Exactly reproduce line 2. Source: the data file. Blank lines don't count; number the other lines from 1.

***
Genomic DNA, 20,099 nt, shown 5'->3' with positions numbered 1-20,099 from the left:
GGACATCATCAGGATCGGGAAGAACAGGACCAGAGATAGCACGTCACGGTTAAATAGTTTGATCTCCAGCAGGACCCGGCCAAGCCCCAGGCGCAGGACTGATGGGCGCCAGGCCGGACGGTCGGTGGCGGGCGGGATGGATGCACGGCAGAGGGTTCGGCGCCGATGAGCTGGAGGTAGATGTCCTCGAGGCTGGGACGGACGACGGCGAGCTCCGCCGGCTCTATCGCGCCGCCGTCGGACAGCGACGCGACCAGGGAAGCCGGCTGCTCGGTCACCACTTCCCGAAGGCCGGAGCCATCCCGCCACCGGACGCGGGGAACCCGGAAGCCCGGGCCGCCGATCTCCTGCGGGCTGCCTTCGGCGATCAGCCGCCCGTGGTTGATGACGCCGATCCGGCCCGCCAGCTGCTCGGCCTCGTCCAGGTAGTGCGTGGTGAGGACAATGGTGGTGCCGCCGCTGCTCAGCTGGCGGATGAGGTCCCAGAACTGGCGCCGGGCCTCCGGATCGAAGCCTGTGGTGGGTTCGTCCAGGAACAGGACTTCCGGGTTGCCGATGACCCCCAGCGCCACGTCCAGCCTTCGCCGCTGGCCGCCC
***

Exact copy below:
GGACATCATCAGGATCGGGAAGAACAGGACCAGAGATAGCACGTCACGGTTAAATAGTTTGATCTCCAGCAGGACCCGGCCAAGCCCCAGGCGCAGGACTGATGGGCGCCAGGCCGGACGGTCGGTGGCGGGCGGGATGGATGCACGGCAGAGGGTTCGGCGCCGATGAGCTGGAGGTAGATGTCCTCGAGGCTGGGACGGACGACGGCGAGCTCCGCCGGCTCTATCGCGCCGCCGTCGGACAGCGACGCGACCAGGGAAGCCGGCTGCTCGGTCACCACTTCCCGAAGGCCGGAGCCATCCCGCCACCGGACGCGGGGAACCCGGAAGCCCGGGCCGCCGATCTCCTGCGGGCTGCCTTCGGCGATCAGCCGCCCGTGGTTGATGACGCCGATCCGGCCCGCCAGCTGCTCGGCCTCGTCCAGGTAGTGCGTGGTGAGGACAATGGTGGTGCCGCCGCTGCTCAGCTGGCGGATGAGGTCCCAGAACTGGCGCCGGGCCTCCGGATCGAAGCCTGTGGTGGGTTCGTCCAGGAACAGGACTTCCGGGTTGCCGATGACCCCCAGCGCCACGTCCAGCCTTCGCCGCTGGCCGCCC